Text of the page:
Unfortunately Steely Dan kind of got ruined by time. It’s not their fault that the very atmosphere they were going for got cheapened. They were already doing a finicky sort of sound based around the cusp of technology of the era and nowadays production tech is such that it’s the shitty musicians who sound really technically on-point all the time and the good musicians who know they don’t need to care. Back when Gaucho got recorded James Ferraro and Lopatin had not popularized the tradition of using jazz sounds to evoke cheapness. Those timbres were just top-of-the-line contemporary jazz sounds. It was impossible to make something sound like that for cheap. Now it’d be easy, that’s all we can hear - Now nobody would work so hard to make something that sounded so aggressively fake. Don’t take offense at my next sentence because it’s not really directed at you.

That’s why they rock, moron! Of course it’s inorganic and plasticky. It’s a bunch of white nerds born in the 50s playing snooty jazz on expensive plastic instruments a million times until they get it exactly right. How could you expect anything else from that setup? more worryingly Why would that sound upset you? It sounds like exposure to companies have redefined your opinion of extremely proficient playing of contemporary instrumentation circa 1980 so you hear it as advertisement jingles. That’s sad!

Personally I don’t listen to Steely Dan besides around Christmas, their Christmas song, Charlie Freak. It’s so fucking good. It’s fun as hell with a cohesive story, nice creative lines without being obnoxious, and a great atmosphere that plays with how lame and wrong Christmas music sounds, honoring a season that kills off the cold and alone. The drumming is stunningly snappy and well-executed by Jeff Porcaro. Of course now you could just program that in, so better get a doctors note to enjoy it.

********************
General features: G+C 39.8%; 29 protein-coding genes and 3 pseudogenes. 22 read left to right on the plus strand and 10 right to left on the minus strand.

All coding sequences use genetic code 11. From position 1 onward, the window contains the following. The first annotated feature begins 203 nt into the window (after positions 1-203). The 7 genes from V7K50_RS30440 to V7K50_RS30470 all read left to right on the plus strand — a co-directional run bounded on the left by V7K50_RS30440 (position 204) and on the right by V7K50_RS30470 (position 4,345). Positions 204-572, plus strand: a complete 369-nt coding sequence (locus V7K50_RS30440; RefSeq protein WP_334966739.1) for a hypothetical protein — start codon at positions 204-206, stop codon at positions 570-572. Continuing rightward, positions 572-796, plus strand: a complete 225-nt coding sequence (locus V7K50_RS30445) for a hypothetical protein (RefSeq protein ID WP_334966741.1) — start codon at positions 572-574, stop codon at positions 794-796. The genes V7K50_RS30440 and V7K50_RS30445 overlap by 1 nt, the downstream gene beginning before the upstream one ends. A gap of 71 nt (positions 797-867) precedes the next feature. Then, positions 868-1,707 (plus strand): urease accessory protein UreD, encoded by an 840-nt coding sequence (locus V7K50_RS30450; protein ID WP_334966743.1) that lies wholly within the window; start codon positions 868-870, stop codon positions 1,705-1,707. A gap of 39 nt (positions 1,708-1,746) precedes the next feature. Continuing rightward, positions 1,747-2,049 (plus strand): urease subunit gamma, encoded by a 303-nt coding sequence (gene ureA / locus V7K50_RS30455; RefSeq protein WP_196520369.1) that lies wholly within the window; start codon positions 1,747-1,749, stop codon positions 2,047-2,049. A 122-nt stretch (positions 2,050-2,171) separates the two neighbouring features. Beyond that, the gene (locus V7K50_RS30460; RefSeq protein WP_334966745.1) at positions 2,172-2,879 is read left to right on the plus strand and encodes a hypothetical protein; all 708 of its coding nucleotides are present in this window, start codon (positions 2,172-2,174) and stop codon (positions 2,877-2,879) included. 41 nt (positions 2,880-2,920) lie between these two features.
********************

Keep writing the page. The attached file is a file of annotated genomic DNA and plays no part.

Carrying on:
#29

I don’t really know why I’ve kinda dodged this act insofar as:

  • The name/origin of is cool
  • I’ve been listening to Supertramp records since birth and to this day

#30

Not to speak for Tulpa, but I don’t think the anxiety comes from our expectations re: elevator music and capitalism, but just how obscenely meticulous and labored Gaucho sounds against the soullessness of the lyrics/vibes. That kind of juxtaposition makes me feel like I’m being sold something or otherwise manipulated. I mean, look at the adjectives you use to describe “Charlie Freak”–cohesive, creative, atmospheric, snappy, well-executed–you could be describing the interior of a luxury SUV.

Again talking about those first three albums, they have this tender, soulful, sardonic vibe, and the music is way more spontaneous while still pretty clean and meticulous.


#31

To me, a big difference between Supertramp and Steely Dan is that Supertramp feels authentically working class in this kind of gritty way I find appealing.


#32

I don’t think this means anything.

Also, I totally expected Tulpa’s reaction.


#33

I’m talking about their lyrics, which (as you’ve said) you don’t engage with at all.


#34